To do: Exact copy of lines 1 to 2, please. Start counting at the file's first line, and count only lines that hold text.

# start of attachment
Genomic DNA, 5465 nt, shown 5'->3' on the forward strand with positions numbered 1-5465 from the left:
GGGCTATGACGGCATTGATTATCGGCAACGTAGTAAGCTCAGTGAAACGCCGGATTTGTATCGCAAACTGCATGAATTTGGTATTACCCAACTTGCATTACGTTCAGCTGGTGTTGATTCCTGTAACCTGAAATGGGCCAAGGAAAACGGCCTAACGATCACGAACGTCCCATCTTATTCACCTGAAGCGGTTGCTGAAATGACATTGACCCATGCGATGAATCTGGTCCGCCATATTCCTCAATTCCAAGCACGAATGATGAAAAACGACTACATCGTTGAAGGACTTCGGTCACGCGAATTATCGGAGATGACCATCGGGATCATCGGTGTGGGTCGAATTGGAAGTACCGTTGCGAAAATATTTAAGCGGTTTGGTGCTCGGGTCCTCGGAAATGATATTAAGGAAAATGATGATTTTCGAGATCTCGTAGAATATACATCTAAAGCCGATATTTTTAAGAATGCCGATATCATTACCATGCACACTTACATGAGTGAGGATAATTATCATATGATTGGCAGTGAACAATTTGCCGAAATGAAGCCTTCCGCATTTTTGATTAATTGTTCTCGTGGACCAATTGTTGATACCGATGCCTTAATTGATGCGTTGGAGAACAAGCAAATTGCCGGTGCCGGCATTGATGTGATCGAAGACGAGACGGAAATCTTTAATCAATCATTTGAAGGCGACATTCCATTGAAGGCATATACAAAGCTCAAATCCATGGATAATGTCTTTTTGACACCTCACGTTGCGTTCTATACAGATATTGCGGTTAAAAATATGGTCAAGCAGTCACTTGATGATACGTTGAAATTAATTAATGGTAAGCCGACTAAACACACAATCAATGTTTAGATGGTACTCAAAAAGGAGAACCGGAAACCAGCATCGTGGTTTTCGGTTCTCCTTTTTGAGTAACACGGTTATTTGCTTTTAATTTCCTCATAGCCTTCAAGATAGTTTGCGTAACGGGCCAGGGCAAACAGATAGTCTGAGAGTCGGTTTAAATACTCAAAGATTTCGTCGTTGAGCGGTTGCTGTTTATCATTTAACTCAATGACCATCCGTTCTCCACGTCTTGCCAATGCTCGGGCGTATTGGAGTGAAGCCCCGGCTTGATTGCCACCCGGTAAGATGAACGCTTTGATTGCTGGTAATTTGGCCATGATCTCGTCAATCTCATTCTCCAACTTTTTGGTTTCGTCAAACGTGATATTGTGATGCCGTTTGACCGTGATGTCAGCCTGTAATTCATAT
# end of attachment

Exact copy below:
Genomic DNA, 5465 nt, shown 5'->3' on the forward strand with positions numbered 1-5465 from the left:
GGGCTATGACGGCATTGATTATCGGCAACGTAGTAAGCTCAGTGAAACGCCGGATTTGTATCGCAAACTGCATGAATTTGGTATTACCCAACTTGCATTACGTTCAGCTGGTGTTGATTCCTGTAACCTGAAATGGGCCAAGGAAAACGGCCTAACGATCACGAACGTCCCATCTTATTCACCTGAAGCGGTTGCTGAAATGACATTGACCCATGCGATGAATCTGGTCCGCCATATTCCTCAATTCCAAGCACGAATGATGAAAAACGACTACATCGTTGAAGGACTTCGGTCACGCGAATTATCGGAGATGACCATCGGGATCATCGGTGTGGGTCGAATTGGAAGTACCGTTGCGAAAATATTTAAGCGGTTTGGTGCTCGGGTCCTCGGAAATGATATTAAGGAAAATGATGATTTTCGAGATCTCGTAGAATATACATCTAAAGCCGATATTTTTAAGAATGCCGATATCATTACCATGCACACTTACATGAGTGAGGATAATTATCATATGATTGGCAGTGAACAATTTGCCGAAATGAAGCCTTCCGCATTTTTGATTAATTGTTCTCGTGGACCAATTGTTGATACCGATGCCTTAATTGATGCGTTGGAGAACAAGCAAATTGCCGGTGCCGGCATTGATGTGATCGAAGACGAGACGGAAATCTTTAATCAATCATTTGAAGGCGACATTCCATTGAAGGCATATACAAAGCTCAAATCCATGGATAATGTCTTTTTGACACCTCACGTTGCGTTCTATACAGATATTGCGGTTAAAAATATGGTCAAGCAGTCACTTGATGATACGTTGAAATTAATTAATGGTAAGCCGACTAAACACACAATCAATGTTTAGATGGTACTCAAAAAGGAGAACCGGAAACCAGCATCGTGGTTTTCGGTTCTCCTTTTTGAGTAACACGGTTATTTGCTTTTAATTTCCTCATAGCCTTCAAGATAGTTTGCGTAACGGGCCAGGGCAAACAGATAGTCTGAGAGTCGGTTTAAATACTCAAAGATTTCGTCGTTGAGCGGTTGCTGTTTATCATTTAACTCAATGACCATCCGTTCTCCACGTCTTGCCAATGCTCGGGCGTATTGGAGTGAAGCCCCGGCTTGATTGCCACCCGGTAAGATGAACGCTTTGATTGCTGGTAATTTGGCCATGATCTCGTCAATCTCATTCTCCAACTTTTTGGTTTCGTCAAACGTGATATTGTGATGCCGTTTGACCGTGATGTCAGCCTGTAATTCATAT